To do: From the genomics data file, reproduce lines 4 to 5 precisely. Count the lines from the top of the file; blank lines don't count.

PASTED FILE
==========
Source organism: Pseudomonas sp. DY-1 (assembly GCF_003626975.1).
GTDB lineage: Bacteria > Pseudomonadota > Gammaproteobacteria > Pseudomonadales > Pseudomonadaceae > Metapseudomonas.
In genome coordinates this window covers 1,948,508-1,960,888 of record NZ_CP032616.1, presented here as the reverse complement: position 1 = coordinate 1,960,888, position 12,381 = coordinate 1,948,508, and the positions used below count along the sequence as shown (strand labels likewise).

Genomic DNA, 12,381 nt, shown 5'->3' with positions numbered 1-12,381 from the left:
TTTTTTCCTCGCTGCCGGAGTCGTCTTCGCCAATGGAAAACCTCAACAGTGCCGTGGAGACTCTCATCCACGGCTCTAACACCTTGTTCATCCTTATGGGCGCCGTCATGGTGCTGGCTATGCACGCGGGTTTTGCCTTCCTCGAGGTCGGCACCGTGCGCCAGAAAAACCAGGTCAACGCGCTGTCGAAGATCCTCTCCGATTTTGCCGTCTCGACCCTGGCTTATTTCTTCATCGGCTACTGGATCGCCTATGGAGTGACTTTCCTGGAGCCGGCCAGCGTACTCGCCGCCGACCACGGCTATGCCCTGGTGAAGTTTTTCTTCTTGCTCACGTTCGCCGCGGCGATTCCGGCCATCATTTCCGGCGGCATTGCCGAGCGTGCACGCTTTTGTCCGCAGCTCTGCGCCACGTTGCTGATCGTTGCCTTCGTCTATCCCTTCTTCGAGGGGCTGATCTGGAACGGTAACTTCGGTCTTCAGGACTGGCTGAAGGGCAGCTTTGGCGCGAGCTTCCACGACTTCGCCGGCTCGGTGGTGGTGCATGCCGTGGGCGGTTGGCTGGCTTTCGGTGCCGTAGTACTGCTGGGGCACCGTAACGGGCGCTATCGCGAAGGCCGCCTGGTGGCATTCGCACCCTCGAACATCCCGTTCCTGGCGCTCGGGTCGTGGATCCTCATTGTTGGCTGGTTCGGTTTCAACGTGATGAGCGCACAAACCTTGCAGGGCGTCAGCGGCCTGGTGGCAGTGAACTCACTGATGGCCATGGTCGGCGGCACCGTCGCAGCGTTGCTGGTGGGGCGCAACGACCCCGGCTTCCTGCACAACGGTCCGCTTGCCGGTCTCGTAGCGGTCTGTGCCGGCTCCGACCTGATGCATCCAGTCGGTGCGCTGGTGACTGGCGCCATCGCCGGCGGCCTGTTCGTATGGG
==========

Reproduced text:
Genomic DNA, 12,381 nt, shown 5'->3' with positions numbered 1-12,381 from the left:
TTTTTTCCTCGCTGCCGGAGTCGTCTTCGCCAATGGAAAACCTCAACAGTGCCGTGGAGACTCTCATCCACGGCTCTAACACCTTGTTCATCCTTATGGGCGCCGTCATGGTGCTGGCTATGCACGCGGGTTTTGCCTTCCTCGAGGTCGGCACCGTGCGCCAGAAAAACCAGGTCAACGCGCTGTCGAAGATCCTCTCCGATTTTGCCGTCTCGACCCTGGCTTATTTCTTCATCGGCTACTGGATCGCCTATGGAGTGACTTTCCTGGAGCCGGCCAGCGTACTCGCCGCCGACCACGGCTATGCCCTGGTGAAGTTTTTCTTCTTGCTCACGTTCGCCGCGGCGATTCCGGCCATCATTTCCGGCGGCATTGCCGAGCGTGCACGCTTTTGTCCGCAGCTCTGCGCCACGTTGCTGATCGTTGCCTTCGTCTATCCCTTCTTCGAGGGGCTGATCTGGAACGGTAACTTCGGTCTTCAGGACTGGCTGAAGGGCAGCTTTGGCGCGAGCTTCCACGACTTCGCCGGCTCGGTGGTGGTGCATGCCGTGGGCGGTTGGCTGGCTTTCGGTGCCGTAGTACTGCTGGGGCACCGTAACGGGCGCTATCGCGAAGGCCGCCTGGTGGCATTCGCACCCTCGAACATCCCGTTCCTGGCGCTCGGGTCGTGGATCCTCATTGTTGGCTGGTTCGGTTTCAACGTGATGAGCGCACAAACCTTGCAGGGCGTCAGCGGCCTGGTGGCAGTGAACTCACTGATGGCCATGGTCGGCGGCACCGTCGCAGCGTTGCTGGTGGGGCGCAACGACCCCGGCTTCCTGCACAACGGTCCGCTTGCCGGTCTCGTAGCGGTCTGTGCCGGCTCCGACCTGATGCATCCAGTCGGTGCGCTGGTGACTGGCGCCATCGCCGGCGGCCTGTTCGTATGGG